It feels like long lost movies and TV shows are turning up all of the
time now. A longer version of Fritz Lang's Metropolis was unearthed a few
years ago, there was a cache of lost silent films that turned up in New
Zealand not too long ago, and several lost chapters of Doctor Who serials were discovered
in Nigeria recently. All six previously lost installments of The Enemy of the World were
recovered along with five of the six episodes of The Web of Fear (chapter three is
still missing). After announcing the discovery last October (and making
them available via iTunes), the BBC has put them out on DVD in Region
1. (The Enemy of the World will
be released in May of 2014). Of course the big question for fans is if
this story is actually good, or if it's a case of fans yearning for it
simply because it didn't exist. Luckily, the former is the case. The
story turns out to be an atmospheric and moody adventure that works
After a brief resolution to the cliffhanger that ended the previous
story The Enemy of the World (it
would have made more sense to release that newly discovered story
first, but I'll take what I can get) Jamie (Frazer Hines), Victoria
(Deborah Watling), and The Doctor (Patrick Troughton) become trapped in
the TARDIS. Someone or something covered the time machine in a strange
web-like substance that freezes it in space. Eventually the time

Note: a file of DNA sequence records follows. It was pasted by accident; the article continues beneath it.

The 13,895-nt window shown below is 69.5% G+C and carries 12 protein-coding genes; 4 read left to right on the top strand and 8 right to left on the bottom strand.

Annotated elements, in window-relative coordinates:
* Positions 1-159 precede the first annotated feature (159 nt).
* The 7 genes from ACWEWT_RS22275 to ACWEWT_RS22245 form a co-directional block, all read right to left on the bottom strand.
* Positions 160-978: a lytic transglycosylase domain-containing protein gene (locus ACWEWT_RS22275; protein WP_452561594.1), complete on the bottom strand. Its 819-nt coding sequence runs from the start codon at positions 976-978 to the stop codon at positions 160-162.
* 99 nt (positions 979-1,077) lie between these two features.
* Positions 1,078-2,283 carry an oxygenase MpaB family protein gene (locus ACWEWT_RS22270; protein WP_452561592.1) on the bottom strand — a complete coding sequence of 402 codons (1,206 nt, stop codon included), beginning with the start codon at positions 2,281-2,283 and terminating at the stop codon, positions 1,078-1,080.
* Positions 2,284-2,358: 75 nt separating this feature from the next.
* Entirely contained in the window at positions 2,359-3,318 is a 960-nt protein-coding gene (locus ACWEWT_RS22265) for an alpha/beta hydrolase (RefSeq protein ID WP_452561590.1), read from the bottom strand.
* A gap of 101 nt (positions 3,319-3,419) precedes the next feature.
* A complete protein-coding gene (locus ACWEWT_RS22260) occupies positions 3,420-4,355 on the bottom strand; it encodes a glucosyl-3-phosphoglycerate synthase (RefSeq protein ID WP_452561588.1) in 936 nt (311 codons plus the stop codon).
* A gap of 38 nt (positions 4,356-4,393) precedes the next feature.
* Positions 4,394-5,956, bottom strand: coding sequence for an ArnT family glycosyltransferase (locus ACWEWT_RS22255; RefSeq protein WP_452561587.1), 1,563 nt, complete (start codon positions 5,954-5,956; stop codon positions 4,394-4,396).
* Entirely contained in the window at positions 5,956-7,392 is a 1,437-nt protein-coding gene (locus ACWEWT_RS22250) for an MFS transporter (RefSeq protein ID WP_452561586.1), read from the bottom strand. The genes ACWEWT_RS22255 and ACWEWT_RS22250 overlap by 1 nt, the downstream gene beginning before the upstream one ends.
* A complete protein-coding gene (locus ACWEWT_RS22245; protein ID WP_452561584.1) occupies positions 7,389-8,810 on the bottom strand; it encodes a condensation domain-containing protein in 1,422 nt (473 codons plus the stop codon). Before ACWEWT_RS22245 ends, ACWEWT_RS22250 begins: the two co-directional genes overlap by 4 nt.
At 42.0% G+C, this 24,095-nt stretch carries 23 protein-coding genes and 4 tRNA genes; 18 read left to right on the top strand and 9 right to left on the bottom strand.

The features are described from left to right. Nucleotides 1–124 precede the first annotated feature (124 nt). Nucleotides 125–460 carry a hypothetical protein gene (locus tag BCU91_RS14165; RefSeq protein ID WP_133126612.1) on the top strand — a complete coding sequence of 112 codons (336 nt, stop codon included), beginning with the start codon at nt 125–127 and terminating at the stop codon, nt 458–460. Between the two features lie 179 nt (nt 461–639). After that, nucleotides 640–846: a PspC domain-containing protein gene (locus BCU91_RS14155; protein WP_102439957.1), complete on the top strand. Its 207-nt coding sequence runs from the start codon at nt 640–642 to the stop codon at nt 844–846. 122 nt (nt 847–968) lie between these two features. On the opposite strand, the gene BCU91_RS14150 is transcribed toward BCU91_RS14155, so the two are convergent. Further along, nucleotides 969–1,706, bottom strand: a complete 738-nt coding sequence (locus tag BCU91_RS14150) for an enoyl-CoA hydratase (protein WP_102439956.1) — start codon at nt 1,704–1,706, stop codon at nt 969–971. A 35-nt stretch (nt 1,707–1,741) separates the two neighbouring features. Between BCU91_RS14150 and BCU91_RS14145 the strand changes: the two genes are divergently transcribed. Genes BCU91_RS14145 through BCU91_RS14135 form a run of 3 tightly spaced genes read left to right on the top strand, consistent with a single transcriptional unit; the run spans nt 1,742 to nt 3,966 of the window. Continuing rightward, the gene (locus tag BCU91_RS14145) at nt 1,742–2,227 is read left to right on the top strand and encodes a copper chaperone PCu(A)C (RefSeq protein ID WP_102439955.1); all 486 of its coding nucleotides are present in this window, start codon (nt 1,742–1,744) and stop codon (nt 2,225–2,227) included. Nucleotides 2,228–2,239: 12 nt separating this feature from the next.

machine is taken by the unknown force to Earth, but thanks to a device
The Doctor is able to fashion, the travelers are able to make a small
leap of about a half mile and throw their would-be captor off the mark.
They find themselves is the London Underground that's oddly empty.
There are not trains or passengers and all of the tube stations are
locked. The only people they see are members of the military, who seem
to be set on blowing up parts of the Tube. It's soon revealed that
London is under attack by the Yeti, robot invaders that The Doctor
defeated twenty years and three stories ago in The Abominable Snowmen.
Not only are the Yeti back, but so is Professor Travers (Jack Watling,
Deborah's real-life father) who aided The Doctor and his two companions
in their first encounter with the monsters. This time they are all
trapped in the London Underground, encircled by the robotic Yeti and
cut off from supplies and support. To make matters worse, it looks like
there is a traitor among the group of military personnel and scientists
holed up in a since makeshift HQ... who could it be? The slimy
reporter? The scared driver? Or maybe the newly arrived officer,
Colonel Lethbridge-Stewart (Nicholas Courtney)?
This was a surprisingly good story. The trapped-and-under-siege
adventures generally aren't my favorites since they tend to follow the
same basic pattern. While this tale doesn't stray far from the standard
plot, the excellent acting, surprisingly detailed characterization, and
eerie, claustrophobic setting work well and set it apart from similar
The characters go a long way towards making this a really memorable
adventure. Two stories ago The Doctor faced a similar predicament in The Ice Warriors, which was a
decent tale but the characters were largely bland and two-dimensional.
That's not the case this time, where several of the cast are given more
complex characters. The grizzled sergeant comes across as a real person
rather than a walking cliché due to the refined performance of the
actor and the same goes for the scared driver who would rather go AWOL
than die defending his comrades. The best character is easily